Upon arrival, students were told that in precisely 2 hours’ time, a group of professional educators from Techniquest Glyndwr would be attending, to receive training from the students themselves, on various aspects of procedure (handling evidence, attending a crime scene etc.).

Students were then instructed to organise themselves into small groups (of three to five individuals), select an aspect of procedure from those made available, and to prepare a 10 minute presentation on their chosen aspect. The students were encouraged to use the University library, phones, computers and other resources as they saw fit and report back to the classroom 15 minutes in advance of their presentations. A selection of props, and other presentation materials were provided for groups to use at their discretion.

Once two hours had passed, the students then each presented to their invited audience in turn, with groups observing one another, and fielding conducting a short Q and A at the end of their presentations. The presentation period was an hour in length.

Though the work was not summative, a formative assessment was made for each group.


The activity, though simple to organise and deliver, served its purpose in both bringing to life an important, yet dry, area of the curriculum, and in developing the essential enterprise skills needed of the graduates. Though group presentations are often valuable in their own right, key elements that added to the impact of the exercise in this care were the fact that groups were presenting to an external audience, not only their peers, and that groups were given only 2 hours’ notice of the task, and so had to meet the challenge under a particular pressure.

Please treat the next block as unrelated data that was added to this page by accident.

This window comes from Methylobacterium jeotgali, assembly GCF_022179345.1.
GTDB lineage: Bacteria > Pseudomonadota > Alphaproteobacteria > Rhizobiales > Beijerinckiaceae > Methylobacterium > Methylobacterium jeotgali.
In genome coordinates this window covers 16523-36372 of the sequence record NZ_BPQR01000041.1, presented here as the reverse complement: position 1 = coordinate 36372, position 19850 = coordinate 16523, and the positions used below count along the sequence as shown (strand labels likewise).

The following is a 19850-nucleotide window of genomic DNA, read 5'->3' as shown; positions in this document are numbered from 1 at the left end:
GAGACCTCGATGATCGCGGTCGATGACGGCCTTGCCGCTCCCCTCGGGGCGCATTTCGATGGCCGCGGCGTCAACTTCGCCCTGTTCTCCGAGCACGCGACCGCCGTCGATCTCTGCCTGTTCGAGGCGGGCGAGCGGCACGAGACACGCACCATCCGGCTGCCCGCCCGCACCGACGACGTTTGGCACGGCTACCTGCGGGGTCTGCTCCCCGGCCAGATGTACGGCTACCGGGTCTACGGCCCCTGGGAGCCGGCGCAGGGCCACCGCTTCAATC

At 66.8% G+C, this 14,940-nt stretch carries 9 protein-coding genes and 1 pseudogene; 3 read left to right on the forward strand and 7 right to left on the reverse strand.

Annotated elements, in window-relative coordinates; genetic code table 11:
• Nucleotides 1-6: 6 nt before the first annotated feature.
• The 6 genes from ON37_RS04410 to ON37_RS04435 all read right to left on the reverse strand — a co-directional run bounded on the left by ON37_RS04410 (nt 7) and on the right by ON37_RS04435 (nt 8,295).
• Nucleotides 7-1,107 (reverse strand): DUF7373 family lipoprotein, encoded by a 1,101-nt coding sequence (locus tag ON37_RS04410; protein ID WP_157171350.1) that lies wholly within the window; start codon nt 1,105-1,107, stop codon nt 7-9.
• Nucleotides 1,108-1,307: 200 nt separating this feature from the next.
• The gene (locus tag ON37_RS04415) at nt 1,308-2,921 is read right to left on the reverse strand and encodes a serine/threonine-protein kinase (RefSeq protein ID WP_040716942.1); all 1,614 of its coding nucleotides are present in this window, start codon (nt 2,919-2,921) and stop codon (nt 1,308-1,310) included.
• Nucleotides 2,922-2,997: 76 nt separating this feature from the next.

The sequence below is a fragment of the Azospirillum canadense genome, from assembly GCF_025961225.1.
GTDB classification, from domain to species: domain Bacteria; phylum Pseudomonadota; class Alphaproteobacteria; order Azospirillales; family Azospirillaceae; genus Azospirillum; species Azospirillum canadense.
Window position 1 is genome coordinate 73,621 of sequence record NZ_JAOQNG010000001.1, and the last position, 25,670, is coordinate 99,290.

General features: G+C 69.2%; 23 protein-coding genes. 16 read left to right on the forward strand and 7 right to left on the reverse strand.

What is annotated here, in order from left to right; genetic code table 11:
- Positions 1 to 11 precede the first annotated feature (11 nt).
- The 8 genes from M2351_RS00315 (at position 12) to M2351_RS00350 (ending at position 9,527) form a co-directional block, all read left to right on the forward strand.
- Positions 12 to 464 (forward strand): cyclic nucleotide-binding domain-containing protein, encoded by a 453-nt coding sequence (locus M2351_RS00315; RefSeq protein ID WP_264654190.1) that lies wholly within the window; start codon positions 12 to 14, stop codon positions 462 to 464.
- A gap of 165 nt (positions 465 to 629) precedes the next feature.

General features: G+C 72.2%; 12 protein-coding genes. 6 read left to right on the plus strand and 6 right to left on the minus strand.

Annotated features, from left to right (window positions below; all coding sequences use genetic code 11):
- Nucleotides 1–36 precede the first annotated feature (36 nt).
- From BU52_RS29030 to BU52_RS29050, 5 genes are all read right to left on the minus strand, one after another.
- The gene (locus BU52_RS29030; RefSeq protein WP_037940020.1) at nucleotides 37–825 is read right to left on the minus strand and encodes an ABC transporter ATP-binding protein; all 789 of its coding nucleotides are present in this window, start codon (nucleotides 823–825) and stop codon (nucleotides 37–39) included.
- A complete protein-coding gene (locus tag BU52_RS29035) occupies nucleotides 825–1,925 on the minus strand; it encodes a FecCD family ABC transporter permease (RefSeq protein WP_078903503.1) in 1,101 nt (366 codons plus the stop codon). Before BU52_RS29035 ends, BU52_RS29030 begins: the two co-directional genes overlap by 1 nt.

Through its novelty it proved to serve as a strong aide memoir, and was able to support students in the completion of their summative assessed work on the themes covered too.

The activity also served to develop the relationship between the degree programme and the science discovery centre, leading to further opportunities for students to gain professional work experience thereafter.

Learner outcome:

When presented with the challenge, the initial response of the majority of students was one of trepidation, due to the unfamiliar situation into which they were being placed. However, the high pressure environment, novel circumstances, strict time constraints, and real-world context (with presentations being delivered to externals), served to focus the minds of the learners, with students remaining on task, focused, and coordinating responsibilities amongst their groups well.

Students came through their presentations successfully without exception, developing their communication skills and confidence in the process, and the activity ensured that the procedural knowledge was better remembered going forward.

After the activity had taken place, all students reflected that they had found the experience to be an enjoyable and worthwhile one.


  • Access to appropriate materials for students to prepare a presentation (i.e. reference books, computers etc.).
  • Rooms with suitable space both for preparation, and group presentation.
  • An appropriate captive audience for students to present their work to.
  • For a step-by-step guide to this activity, see How To Guide ‘Teaching the Teachers.’

About the Author
This guide was produced by Mike Corcoran. If you would like to contact the author, please use this email address:- m.a.corcoran@outlook.com.